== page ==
And then, the next thing is to get the valuation done, and that, once the process is ready to go, we’d send it over. Currently, the plan will be to go to Antwerp. And that might take another month or so. It all depends. The valuation itself doesn’t take long, you just need to make sure all the people that are required to do it are available.
RIN: Right. Okay. Now, aside from that, what other milestones is North Arrow looking to hit in 2015?
KA: Well, those are the key ones, for sure. If we hit a positive valuation with this, we already have an inferred resource for kimberlite that’s located essentially right on Tidewater in Arctic Canada, near a community. And we would with the positive valuation, we think we can move straight into a preliminary economic assessment. We wouldn’t need to do more drilling to complete that. And that could happen by the end of the summer quite quickly.
And then, the other thing for work at Qilalugaq and on the Q1-4 kimberlite would be some more definition drilling. So, upgrade the resource starting that in the second half of this year and into the first part of 2016.
And then the other key project for us that we’re drilling right now is Pikoo in Saskatchewan. And sort of this time last year, that was our main focus and had garnered a fair bit of market attention because of the diamond recoveries from a discovery that we made there in 2013 were really some of the best microdiamond results that we’ve ever seen for a new discovery in Canada.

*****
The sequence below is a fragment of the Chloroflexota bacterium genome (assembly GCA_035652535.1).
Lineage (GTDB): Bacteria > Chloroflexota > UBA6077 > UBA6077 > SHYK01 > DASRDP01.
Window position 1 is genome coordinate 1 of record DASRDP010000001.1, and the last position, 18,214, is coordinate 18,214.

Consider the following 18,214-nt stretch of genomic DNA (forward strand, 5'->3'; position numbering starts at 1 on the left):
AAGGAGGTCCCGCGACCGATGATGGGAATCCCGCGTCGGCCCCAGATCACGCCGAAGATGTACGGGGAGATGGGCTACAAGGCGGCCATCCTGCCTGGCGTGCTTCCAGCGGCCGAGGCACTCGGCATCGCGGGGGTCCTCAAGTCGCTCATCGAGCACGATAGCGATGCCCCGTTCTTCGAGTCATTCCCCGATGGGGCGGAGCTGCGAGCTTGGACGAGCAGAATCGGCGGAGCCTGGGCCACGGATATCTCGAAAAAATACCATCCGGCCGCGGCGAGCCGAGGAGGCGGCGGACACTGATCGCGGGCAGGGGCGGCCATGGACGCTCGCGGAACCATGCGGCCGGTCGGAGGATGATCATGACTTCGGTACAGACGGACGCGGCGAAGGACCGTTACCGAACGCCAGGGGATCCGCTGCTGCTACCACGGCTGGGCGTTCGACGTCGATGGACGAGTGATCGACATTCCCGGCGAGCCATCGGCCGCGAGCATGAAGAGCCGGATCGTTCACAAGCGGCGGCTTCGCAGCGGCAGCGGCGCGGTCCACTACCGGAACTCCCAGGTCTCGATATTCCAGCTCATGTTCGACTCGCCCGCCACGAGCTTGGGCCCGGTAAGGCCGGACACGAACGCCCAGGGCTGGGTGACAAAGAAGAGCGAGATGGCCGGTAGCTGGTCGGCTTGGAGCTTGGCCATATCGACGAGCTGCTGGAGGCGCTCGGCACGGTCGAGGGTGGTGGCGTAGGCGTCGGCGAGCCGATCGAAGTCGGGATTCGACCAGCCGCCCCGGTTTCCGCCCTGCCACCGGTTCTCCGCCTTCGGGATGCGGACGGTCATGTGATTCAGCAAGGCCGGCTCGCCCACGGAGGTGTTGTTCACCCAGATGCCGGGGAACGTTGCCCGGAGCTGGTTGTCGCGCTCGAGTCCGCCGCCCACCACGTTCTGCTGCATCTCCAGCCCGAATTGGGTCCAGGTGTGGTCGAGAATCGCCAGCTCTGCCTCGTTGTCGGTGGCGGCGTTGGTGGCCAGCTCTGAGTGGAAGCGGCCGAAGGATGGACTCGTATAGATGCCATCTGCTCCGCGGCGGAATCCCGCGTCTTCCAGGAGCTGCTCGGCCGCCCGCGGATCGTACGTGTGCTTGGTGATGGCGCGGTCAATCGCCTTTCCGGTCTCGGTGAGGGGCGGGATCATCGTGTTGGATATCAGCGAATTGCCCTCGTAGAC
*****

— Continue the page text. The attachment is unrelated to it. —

So, we spent last year doing a lot more of the work required, still sampling and so on to come up with other targets, and we’re back drilling. We’ve been drilling there for a few weeks and we’ll be drilling through to the end of March. And that’s right at that discovery point.
So, it’s actually kind of unique for North Arrow right now. It’s not every day that a company has itself positioned where there’s two projects underway and really meaningful work programs that could lead to one of those inflection points that we like to point that on stock charts when a discovery has been made or when a project goes from being a discovery and into a production path program, or project rather, and we have two that fit that bill right now.
RIN: Yeah. Sounds like you’ve got lots going on so it’ll be an exciting year.
KA: Yeah. So, the end, we’re fully funded to do it all and we’re looking forward to getting on with it.
RIN: Oh, great. Okay. Well, thank you for joining me today. North Arrow trades on the TSXV under the symbol NAR, and I am Charlotte McLeod with Resource Investing News.
Securities Disclosure: I, Charlotte McLeod, hold no direct investment interest in any company mentioned in this article.